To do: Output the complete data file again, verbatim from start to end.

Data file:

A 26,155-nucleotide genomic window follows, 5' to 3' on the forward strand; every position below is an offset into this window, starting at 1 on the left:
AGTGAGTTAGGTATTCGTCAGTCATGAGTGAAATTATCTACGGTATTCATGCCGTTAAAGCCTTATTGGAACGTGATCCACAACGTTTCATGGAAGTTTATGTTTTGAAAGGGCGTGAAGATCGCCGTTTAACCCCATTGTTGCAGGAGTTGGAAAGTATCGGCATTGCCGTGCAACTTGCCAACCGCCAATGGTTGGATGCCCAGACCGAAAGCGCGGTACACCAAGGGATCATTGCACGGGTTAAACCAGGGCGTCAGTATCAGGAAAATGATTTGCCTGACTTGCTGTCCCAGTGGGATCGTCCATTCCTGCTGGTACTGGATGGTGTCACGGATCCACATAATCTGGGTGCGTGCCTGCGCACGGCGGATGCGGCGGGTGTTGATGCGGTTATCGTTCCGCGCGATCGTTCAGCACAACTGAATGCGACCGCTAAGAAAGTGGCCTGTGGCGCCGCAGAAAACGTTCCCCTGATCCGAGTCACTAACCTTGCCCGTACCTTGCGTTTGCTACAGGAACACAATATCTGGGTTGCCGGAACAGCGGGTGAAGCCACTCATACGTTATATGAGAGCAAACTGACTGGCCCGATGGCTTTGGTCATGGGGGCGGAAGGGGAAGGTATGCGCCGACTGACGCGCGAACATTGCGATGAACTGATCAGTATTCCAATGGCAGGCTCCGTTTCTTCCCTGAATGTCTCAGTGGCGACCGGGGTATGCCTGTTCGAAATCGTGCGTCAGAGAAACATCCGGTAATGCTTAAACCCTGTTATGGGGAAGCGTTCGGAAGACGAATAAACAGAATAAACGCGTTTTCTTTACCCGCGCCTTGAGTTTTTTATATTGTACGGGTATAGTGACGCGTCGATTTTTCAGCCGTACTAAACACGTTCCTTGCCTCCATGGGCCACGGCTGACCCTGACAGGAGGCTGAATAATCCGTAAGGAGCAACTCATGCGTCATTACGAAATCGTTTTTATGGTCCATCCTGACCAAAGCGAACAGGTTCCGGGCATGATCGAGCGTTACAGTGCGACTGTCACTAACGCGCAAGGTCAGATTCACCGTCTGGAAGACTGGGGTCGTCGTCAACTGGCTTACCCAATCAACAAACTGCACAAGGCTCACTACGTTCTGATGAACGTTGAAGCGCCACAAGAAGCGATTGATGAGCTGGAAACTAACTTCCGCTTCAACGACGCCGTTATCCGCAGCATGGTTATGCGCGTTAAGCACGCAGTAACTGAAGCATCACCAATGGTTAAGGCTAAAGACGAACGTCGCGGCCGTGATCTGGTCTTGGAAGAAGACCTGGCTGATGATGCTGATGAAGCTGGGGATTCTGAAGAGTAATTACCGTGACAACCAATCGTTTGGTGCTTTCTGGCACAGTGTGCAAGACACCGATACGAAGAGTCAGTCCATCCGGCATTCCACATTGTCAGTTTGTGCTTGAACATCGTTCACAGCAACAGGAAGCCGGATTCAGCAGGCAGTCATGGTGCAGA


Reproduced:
A 26,155-nucleotide genomic window follows, 5' to 3' on the forward strand; every position below is an offset into this window, starting at 1 on the left:
AGTGAGTTAGGTATTCGTCAGTCATGAGTGAAATTATCTACGGTATTCATGCCGTTAAAGCCTTATTGGAACGTGATCCACAACGTTTCATGGAAGTTTATGTTTTGAAAGGGCGTGAAGATCGCCGTTTAACCCCATTGTTGCAGGAGTTGGAAAGTATCGGCATTGCCGTGCAACTTGCCAACCGCCAATGGTTGGATGCCCAGACCGAAAGCGCGGTACACCAAGGGATCATTGCACGGGTTAAACCAGGGCGTCAGTATCAGGAAAATGATTTGCCTGACTTGCTGTCCCAGTGGGATCGTCCATTCCTGCTGGTACTGGATGGTGTCACGGATCCACATAATCTGGGTGCGTGCCTGCGCACGGCGGATGCGGCGGGTGTTGATGCGGTTATCGTTCCGCGCGATCGTTCAGCACAACTGAATGCGACCGCTAAGAAAGTGGCCTGTGGCGCCGCAGAAAACGTTCCCCTGATCCGAGTCACTAACCTTGCCCGTACCTTGCGTTTGCTACAGGAACACAATATCTGGGTTGCCGGAACAGCGGGTGAAGCCACTCATACGTTATATGAGAGCAAACTGACTGGCCCGATGGCTTTGGTCATGGGGGCGGAAGGGGAAGGTATGCGCCGACTGACGCGCGAACATTGCGATGAACTGATCAGTATTCCAATGGCAGGCTCCGTTTCTTCCCTGAATGTCTCAGTGGCGACCGGGGTATGCCTGTTCGAAATCGTGCGTCAGAGAAACATCCGGTAATGCTTAAACCCTGTTATGGGGAAGCGTTCGGAAGACGAATAAACAGAATAAACGCGTTTTCTTTACCCGCGCCTTGAGTTTTTTATATTGTACGGGTATAGTGACGCGTCGATTTTTCAGCCGTACTAAACACGTTCCTTGCCTCCATGGGCCACGGCTGACCCTGACAGGAGGCTGAATAATCCGTAAGGAGCAACTCATGCGTCATTACGAAATCGTTTTTATGGTCCATCCTGACCAAAGCGAACAGGTTCCGGGCATGATCGAGCGTTACAGTGCGACTGTCACTAACGCGCAAGGTCAGATTCACCGTCTGGAAGACTGGGGTCGTCGTCAACTGGCTTACCCAATCAACAAACTGCACAAGGCTCACTACGTTCTGATGAACGTTGAAGCGCCACAAGAAGCGATTGATGAGCTGGAAACTAACTTCCGCTTCAACGACGCCGTTATCCGCAGCATGGTTATGCGCGTTAAGCACGCAGTAACTGAAGCATCACCAATGGTTAAGGCTAAAGACGAACGTCGCGGCCGTGATCTGGTCTTGGAAGAAGACCTGGCTGATGATGCTGATGAAGCTGGGGATTCTGAAGAGTAATTACCGTGACAACCAATCGTTTGGTGCTTTCTGGCACAGTGTGCAAGACACCGATACGAAGAGTCAGTCCATCCGGCATTCCACATTGTCAGTTTGTGCTTGAACATCGTTCACAGCAACAGGAAGCCGGATTCAGCAGGCAGTCATGGTGCAGA